Besides the more frequently reported structures involved in WE, there are many other less typically affected locations that can show abnormal signal intensity on MRI and help towards confirming this diagnosis. Such structures include the caudate nucleus (Figures 4 and 5), perirolandic cortex (Figures 5 and 6) and posterior putamina (Figure 6). Cranial nerve nuclei may also be involved, such as hypoglossal, medial vestibular, facial and abducens nuclei (Figure 7) [1, 2, 4].

Figure 4
Figure 4

27-year-old female patient with a history of depression and anorexia nervosa. She developed acutely altered mental status; MR examination was performed after 3 days. High signal intensity was noted at the caudate nuclei (arrowheads) on axial fluid-attenuated inversion recovery (a) and axial T2 weighted images (b).

Figure 5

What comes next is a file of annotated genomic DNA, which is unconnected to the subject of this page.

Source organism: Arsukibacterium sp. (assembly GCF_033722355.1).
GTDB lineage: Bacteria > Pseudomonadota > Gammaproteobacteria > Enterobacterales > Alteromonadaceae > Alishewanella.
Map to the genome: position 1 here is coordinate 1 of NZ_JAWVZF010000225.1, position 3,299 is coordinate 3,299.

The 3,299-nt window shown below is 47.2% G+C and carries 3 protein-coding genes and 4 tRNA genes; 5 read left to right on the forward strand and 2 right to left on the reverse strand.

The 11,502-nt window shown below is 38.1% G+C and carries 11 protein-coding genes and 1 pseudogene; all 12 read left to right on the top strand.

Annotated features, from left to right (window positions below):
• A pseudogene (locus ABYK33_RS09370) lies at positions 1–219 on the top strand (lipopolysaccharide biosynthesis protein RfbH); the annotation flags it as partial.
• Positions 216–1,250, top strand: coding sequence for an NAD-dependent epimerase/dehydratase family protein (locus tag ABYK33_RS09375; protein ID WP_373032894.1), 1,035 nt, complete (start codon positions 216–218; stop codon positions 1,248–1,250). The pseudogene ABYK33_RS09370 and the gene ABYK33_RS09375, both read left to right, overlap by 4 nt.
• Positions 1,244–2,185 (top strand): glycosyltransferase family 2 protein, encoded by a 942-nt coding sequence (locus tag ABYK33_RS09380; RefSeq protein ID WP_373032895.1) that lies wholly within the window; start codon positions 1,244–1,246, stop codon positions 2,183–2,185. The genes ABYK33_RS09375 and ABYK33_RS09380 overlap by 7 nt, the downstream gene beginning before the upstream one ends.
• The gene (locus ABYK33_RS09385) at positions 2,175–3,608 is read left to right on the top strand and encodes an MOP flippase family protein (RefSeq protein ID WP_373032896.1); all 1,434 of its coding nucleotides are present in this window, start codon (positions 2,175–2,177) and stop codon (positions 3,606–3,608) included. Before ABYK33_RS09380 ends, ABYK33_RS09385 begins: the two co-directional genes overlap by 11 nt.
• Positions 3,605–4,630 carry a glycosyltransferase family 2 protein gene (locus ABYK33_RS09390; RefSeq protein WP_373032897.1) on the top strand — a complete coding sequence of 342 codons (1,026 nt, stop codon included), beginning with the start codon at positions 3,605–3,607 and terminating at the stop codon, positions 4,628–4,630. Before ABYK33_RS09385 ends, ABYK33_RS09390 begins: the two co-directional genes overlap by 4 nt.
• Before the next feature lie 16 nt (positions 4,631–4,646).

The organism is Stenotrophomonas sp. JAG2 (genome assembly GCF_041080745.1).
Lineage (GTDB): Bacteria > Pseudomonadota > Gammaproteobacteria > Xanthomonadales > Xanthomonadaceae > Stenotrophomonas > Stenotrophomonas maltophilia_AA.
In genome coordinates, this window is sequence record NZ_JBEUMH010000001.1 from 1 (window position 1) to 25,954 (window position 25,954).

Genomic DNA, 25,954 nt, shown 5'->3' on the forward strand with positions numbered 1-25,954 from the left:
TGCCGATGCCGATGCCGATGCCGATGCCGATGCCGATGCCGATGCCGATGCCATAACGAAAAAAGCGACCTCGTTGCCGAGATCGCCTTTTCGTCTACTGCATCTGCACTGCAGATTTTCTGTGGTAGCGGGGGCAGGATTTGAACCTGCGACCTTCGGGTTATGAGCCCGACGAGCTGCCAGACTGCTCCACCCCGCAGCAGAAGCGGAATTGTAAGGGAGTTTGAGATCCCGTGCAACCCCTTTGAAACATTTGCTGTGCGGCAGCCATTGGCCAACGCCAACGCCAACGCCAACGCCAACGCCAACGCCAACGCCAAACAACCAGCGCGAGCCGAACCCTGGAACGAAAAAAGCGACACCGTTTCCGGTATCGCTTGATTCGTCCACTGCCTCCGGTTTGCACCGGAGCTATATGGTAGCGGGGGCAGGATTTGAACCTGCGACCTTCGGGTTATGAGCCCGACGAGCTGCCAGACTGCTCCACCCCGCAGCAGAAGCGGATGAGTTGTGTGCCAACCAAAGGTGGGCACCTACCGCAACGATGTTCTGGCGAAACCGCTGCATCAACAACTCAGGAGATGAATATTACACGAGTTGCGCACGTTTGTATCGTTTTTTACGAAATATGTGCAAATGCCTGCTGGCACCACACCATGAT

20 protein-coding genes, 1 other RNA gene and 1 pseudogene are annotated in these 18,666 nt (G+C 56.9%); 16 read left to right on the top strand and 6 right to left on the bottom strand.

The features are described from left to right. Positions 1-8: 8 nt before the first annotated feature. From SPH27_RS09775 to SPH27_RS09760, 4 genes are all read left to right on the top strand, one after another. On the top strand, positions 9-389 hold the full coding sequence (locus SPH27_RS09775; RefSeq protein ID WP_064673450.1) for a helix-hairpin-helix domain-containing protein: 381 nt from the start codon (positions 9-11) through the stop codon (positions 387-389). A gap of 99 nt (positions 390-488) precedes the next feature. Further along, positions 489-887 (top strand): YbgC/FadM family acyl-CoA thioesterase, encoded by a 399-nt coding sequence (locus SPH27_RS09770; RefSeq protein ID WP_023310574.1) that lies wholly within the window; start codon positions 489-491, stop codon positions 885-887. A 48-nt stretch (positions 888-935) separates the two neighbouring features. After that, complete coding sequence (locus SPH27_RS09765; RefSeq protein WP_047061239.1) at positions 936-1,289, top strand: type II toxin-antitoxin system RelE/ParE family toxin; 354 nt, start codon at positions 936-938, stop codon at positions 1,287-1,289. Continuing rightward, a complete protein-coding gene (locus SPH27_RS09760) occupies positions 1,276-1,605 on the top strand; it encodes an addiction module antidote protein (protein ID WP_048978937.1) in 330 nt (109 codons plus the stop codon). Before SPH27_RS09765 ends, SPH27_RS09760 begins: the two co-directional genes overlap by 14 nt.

Figure 5

Same patient as Figure 4. Axial DWI (a, b) and corresponding apparent diffusion coefficient maps (c, d) show bilateral and symmetrical restricted diffusion in caudate nuclei and perirolandic cortex 3 days after onset of clinical picture.

Figure 6
Figure 6

Female patient, 52 years old, after surgery for rectal adenocarcinoma, submitted to chemotherapy and on total parenteral nutrition, presented acutely with vertigo, abnormal eye movements and altered consciousness. Axial fluid-attenuated inversion recovery images (a, b) show symmetrical hyperintensity in the posterior putamina (arrows in a), dorsomedial thalami (arrowheads in a) and perirolandic cortex (arrows in b).

Figure 7
Figure 7